Update 11:15am CT: After publication, TikTok banned Nick Fuentes and several other Groyper accounts. They issued the following statement:.
"We are committed to promoting a safe and positive app environment for our users. Our Community Guidelines outline behavior that is not acceptable on the platform, and we take action against behavior that violates those policies, including by removing content or accounts."
The original post follows below.
White nationalists and far-right figures have found a new platform to spread their messages and expand their following, moving to TikTok, Gen Z’s current favorite app.
The move is being led by Nick Fuentes, who is bringing his loyal, white nationalist “Groyper” following with him.
“I never got into it cuz (sic) I can’t dance or anything, so I was always ... I’m not going to do the 'Renegade,'” Fuentes stated on Sunday referring to the wildly popular dance of TikTok.
But he's since changed his tune.
“We’re on TikTok and we’re going to be using TikTok because it’s fun, because why not?” Fuentes added. He then gave credit to a fellow Groyper who came up with the idea to move to the platform while adding, “It was his idea, he suggested ... we get serious about making an American First Hype House on TikTok and bring the Groypers on TikTok ... and I think it's a great idea because you know, when you think about social media, our biggest presence as a political movement is on Twitter.”
As the Daily Dot wrote last year:
A Groyper is a member of Fuentes’ movement of his brand of “alt-right” white nationalism. The alt-right is a loose collection of conservatives that harbor white nationalists. Fuentes is currently one of its most public faces.
As their chosen mascot, Groypers took hold of an exploitable illustration of Pepe the Frog. While iterations of Pepe are commonly used within the far-right, this version is of Pepe resting a conspicuous face against his two hands.
Fuentes further stated that the problem with Instagram, Facebook, and YouTube is that they all have “these restrictions, regulations, community guidelines, terms of service that are obstructive and restrictive,” while adding, “I think TikTok is going to be a great outlet for political content, but particularly for young people, for zoomers...”
“We're trying to appeal to a younger audience,” Fuentes added.
Asked why he has joined the platform, Fuentes didn't respond to multiple requests for comment from the Daily Dot.
His white nationalist venture seems to be a work in progress. On Tuesday while making a TikTok, Fuentes apparently became overcome with rage and destroyed a trash can.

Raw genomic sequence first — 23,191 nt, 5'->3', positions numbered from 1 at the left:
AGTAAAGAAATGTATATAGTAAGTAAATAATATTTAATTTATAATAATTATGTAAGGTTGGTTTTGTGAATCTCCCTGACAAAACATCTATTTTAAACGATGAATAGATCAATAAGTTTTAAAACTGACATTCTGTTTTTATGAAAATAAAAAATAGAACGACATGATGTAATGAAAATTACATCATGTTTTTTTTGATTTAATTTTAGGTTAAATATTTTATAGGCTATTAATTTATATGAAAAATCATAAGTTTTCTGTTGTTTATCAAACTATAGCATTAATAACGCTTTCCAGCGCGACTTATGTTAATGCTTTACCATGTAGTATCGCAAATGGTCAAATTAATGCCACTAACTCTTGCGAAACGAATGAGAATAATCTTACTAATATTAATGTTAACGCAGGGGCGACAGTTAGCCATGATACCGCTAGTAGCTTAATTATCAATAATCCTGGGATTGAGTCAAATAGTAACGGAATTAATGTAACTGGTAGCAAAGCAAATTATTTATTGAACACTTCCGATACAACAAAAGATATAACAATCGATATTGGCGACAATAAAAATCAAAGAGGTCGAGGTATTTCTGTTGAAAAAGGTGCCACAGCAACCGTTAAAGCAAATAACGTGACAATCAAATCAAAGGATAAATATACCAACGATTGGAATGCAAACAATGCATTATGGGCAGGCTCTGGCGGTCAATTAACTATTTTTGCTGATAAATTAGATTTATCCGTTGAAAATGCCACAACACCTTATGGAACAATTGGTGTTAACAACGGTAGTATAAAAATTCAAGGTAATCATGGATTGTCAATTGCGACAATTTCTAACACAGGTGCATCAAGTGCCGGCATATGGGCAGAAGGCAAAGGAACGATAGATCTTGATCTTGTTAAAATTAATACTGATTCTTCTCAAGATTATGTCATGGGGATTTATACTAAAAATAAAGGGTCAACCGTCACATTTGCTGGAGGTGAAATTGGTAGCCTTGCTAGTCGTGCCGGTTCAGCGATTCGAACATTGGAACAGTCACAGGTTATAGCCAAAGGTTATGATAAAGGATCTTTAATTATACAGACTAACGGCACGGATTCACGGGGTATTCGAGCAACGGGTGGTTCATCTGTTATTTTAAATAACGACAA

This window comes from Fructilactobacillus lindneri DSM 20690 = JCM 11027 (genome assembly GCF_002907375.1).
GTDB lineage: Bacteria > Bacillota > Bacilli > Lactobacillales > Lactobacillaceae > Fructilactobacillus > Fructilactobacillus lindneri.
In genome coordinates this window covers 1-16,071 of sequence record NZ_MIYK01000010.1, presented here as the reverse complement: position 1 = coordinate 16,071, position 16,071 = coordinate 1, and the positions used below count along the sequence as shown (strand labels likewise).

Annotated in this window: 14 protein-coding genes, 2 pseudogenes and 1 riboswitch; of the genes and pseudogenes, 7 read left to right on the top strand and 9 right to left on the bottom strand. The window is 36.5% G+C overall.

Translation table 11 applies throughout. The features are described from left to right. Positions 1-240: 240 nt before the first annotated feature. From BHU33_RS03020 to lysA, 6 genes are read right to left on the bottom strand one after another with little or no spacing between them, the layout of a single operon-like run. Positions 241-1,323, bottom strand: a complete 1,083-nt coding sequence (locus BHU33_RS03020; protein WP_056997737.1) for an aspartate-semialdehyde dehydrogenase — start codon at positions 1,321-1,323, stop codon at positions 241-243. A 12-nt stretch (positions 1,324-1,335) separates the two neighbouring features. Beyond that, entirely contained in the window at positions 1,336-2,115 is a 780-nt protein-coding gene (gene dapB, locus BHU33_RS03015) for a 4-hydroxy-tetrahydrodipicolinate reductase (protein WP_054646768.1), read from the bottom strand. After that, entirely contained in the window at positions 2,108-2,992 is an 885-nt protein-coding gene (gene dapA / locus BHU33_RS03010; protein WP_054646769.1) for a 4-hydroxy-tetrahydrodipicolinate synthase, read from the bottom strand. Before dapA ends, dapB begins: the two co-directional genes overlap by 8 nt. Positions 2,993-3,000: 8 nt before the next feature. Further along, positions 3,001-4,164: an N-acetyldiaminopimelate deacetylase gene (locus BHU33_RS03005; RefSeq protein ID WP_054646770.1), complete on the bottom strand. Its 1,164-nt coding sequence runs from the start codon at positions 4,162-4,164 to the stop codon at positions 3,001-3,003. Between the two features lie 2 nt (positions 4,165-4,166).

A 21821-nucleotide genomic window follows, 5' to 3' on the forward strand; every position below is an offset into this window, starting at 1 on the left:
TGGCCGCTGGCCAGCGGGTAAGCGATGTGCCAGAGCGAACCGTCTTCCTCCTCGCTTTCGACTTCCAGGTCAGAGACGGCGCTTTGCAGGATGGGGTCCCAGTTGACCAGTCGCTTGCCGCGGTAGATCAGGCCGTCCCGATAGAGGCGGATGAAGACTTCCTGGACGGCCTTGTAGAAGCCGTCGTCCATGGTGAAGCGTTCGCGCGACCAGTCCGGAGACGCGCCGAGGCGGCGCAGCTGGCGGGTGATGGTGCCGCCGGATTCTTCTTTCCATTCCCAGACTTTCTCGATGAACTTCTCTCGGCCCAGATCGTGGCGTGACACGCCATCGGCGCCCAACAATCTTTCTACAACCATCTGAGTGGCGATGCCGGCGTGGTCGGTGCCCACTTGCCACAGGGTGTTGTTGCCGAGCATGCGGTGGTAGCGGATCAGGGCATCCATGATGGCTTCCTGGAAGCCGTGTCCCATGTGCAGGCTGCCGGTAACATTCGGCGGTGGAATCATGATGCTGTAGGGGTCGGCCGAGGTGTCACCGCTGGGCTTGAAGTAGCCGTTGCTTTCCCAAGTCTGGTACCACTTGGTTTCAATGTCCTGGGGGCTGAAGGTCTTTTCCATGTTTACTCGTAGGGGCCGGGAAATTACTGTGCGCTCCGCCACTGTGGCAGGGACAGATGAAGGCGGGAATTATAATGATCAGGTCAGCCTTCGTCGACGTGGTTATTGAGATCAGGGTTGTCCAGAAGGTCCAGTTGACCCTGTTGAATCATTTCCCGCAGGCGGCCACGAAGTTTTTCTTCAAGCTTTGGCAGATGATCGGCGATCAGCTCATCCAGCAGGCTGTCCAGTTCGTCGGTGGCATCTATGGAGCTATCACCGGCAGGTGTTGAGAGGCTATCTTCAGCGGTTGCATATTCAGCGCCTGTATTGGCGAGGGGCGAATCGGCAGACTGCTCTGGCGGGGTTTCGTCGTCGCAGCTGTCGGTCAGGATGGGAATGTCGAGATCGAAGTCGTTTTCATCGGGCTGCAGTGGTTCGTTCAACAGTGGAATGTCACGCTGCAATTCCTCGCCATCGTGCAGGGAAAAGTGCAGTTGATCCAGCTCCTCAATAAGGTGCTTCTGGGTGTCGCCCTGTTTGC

“I got so mad making this one [TikTok] that I smashed a garbage can,” he wrote with a picture attached to the message of a shattered plastic waste bin. “I kept accidentally deleting good takes and my phone kept falling off the table, I was so upset.”
But the rest of their use of the platform seems to be going much smoother. Fuentes has been pushing a list of other far-right figureheads who are on the platform as well, hoping to grow their audience.
The list, on messaging app Telegram, includes the likes of Vincent James Foxx, a far-right YouTuber, and alt-right personality Tim “Baked Alaska” Gionet.
Now, they are using the platform to start another “Groyper War,” their effort to attack conservative Trump supporters who hold a slightly mainstream conservative view.
Other college-aged followers of Fuentes including Jaden McNeil and Patrick Casey have joined the TikTok movement.
They touted the response their presence on the platform received Tuesday on Telegram, noting that “apparently these TikTok dummies are blocking all groypers.”
Fuentes and his crowd have specifically used the "duet" feature on TikTok— which allows them to respond to Trump-supporting MAGA teens in their own videos.
In one video, Fuentes could be seen responding to a user by putting on a Cookie Monster hat—a reference to his own Holocuast denialism, which he has once made while using a baking analogy.
Casey—a white nationalist who is currently president of Identity Evropa, now known as the “American Identity Movement,” which seeks to recruit white, college-aged men for their organization—joined Fuentes on the platform.
The ability for Fuentes to “go live” and talk directly to the young demographic on TikTok has become a main appeal, as a way to further reach an audience while navigating his YouTube ban.
TikTok appears to be the next front for white nationalists when it comes to the internet culture wars. They've even tried to catch some of the zeitgeist of the app, as the crowd of white nationalists has also made a TikTok account parroting the infamous “Hype House,” creating the “AF Hype House.”
It currently has no posts, however.
Groypers flooding TikTok is just a continuation of Fuentes' fight with younger conservative activists.
Last year, he started an online and in-person feud against the college student activist organization Turning Point USA (TPUSA)—where Fuentes and his far-right fans trolled Charlie Kirk and Donald Trump Jr. for not having "conservative" enough principles.
Predominantly, they consider current conservatives weak on immigration and despise any support for Israel.
The move to the youth-focused platform has even been praised by the movement’s elders. Conservative blogger Michelle Malkin, a fan of Fuentes’ immigration views, wrote on Telegram Tuesday night that while she supports the move to the social media site, she wouldn’t be joining them.
“Mommy Malkin is way too old for TikTok but I wholeheartedly support the mass migration of Groypers and ‘AF-ers’ to that foreign soil,” Malkin stated.